Where: Bldg 200 lobby
When: Tuesday, June 5, 5:00 pm to 9:00 pm
The weather will be OK for viewing (50-60% cloud cover) (June 5, 2 pm EDT; this is the final weather update).

The APL Astronomy Club and the APL Space Department are hosting a Venus Transit Party on Tuesday, June 5th. APLers and their friends and families are invited. All activities are in public areas of the lab. Club members will have several telescopes out for your viewing pleasure, including 2 H-alpha ‘scopes and several large ‘scopes with white light filters.

Bring a picnic supper and join us to witness this historic celestial event! (Can’t join us at APL? Check this page for other viewing options in the area. Have to stay home? Try watching one of the simulcasts listed here (or click on the Resources link in the menu bar above).)

4:30 pm in the building 200 lobby: Light refreshments available.

Bldg 200 Parking5 pm in Conference Room 200-E100: The Transit of Venus presented by club member Ron Farris. The talk will address the history and science of Venus transit observations, observing safety, and what to expect during the June 5th transit.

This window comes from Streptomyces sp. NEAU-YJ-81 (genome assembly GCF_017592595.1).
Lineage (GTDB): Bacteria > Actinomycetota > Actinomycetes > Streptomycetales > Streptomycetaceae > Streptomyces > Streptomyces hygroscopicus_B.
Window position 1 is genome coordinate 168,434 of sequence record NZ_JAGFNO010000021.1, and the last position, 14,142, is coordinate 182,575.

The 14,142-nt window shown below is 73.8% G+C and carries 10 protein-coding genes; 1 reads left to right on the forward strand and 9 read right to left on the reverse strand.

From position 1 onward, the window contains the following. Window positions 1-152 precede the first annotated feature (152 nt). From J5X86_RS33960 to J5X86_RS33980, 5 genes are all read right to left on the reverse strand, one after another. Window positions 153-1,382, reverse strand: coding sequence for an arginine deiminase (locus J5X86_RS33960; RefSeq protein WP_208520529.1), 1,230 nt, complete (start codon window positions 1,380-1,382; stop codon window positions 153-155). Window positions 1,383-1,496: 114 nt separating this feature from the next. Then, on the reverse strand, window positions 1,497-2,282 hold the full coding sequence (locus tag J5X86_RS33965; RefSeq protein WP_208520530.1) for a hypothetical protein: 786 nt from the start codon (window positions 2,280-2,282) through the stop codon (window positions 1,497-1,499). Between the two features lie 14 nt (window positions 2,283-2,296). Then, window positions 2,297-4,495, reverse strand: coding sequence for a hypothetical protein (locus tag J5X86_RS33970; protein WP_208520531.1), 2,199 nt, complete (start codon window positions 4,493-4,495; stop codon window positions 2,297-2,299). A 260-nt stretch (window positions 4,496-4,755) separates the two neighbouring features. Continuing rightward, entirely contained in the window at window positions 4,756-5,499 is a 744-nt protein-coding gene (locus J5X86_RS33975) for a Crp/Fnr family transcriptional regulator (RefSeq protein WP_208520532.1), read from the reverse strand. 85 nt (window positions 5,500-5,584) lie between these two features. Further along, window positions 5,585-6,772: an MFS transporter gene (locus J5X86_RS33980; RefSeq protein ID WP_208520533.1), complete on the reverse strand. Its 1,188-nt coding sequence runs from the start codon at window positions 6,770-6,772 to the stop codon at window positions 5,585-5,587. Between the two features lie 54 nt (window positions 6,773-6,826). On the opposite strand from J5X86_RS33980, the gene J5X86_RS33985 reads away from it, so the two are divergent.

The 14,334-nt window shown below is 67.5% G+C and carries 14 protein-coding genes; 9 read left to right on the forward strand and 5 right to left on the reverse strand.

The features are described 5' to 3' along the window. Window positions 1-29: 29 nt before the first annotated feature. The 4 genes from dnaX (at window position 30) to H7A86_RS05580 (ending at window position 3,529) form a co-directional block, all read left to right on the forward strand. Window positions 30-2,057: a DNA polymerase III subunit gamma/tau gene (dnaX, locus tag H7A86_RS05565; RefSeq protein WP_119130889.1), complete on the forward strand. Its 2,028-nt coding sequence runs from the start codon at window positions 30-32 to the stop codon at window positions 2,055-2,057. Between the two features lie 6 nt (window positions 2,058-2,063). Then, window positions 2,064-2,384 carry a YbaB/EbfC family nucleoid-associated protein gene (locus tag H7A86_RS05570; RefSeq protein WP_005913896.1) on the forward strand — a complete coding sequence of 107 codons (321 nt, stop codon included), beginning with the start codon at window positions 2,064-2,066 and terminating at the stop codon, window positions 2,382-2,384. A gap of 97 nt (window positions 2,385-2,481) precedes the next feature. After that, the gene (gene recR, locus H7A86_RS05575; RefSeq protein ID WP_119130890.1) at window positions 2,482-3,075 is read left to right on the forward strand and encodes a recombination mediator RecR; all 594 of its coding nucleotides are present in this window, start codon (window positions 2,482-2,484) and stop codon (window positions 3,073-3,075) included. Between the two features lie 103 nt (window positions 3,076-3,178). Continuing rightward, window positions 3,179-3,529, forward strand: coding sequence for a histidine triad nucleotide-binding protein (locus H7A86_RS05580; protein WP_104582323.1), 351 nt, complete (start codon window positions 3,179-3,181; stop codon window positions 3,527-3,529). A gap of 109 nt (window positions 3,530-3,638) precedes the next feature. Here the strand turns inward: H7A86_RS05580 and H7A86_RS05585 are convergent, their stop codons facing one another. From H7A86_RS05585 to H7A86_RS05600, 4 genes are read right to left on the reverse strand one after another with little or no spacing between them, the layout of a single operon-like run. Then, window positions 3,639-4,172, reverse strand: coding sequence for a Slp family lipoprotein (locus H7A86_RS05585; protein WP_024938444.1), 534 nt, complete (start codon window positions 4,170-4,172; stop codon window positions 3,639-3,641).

6 pm – 8:30 pm, SW corner of building 200 parking lot: Observe the transit with the club’s special solar equipment. Outside observing will be canceled if the sky is too cloudy. Observing will be located in the South West corner of the building 200 parking lot, which has the lowest North West horizon. Telescope set up starts at 4 pm. Transit begins at 6:05 pm EDT. Sunset is about 8:30 pm. If you own a ‘scope with a solar filter, bring it along and join us! (The club reserves the right to approve the safety of your set up.)

6 pm – 9 pm in the building 200 lobby and E100: Simulcasts of the transit from other observatories.

More information on the Venus Transit and Safe Solar Observing:
Transit of Venus dot org: apps, history, education, stuff to buy, etc. etc. etc.
Transits of Venus (Wiki)
2012 Transit of Venus (Wiki)
How to safely observe the sun.
What makes a safe solar filter?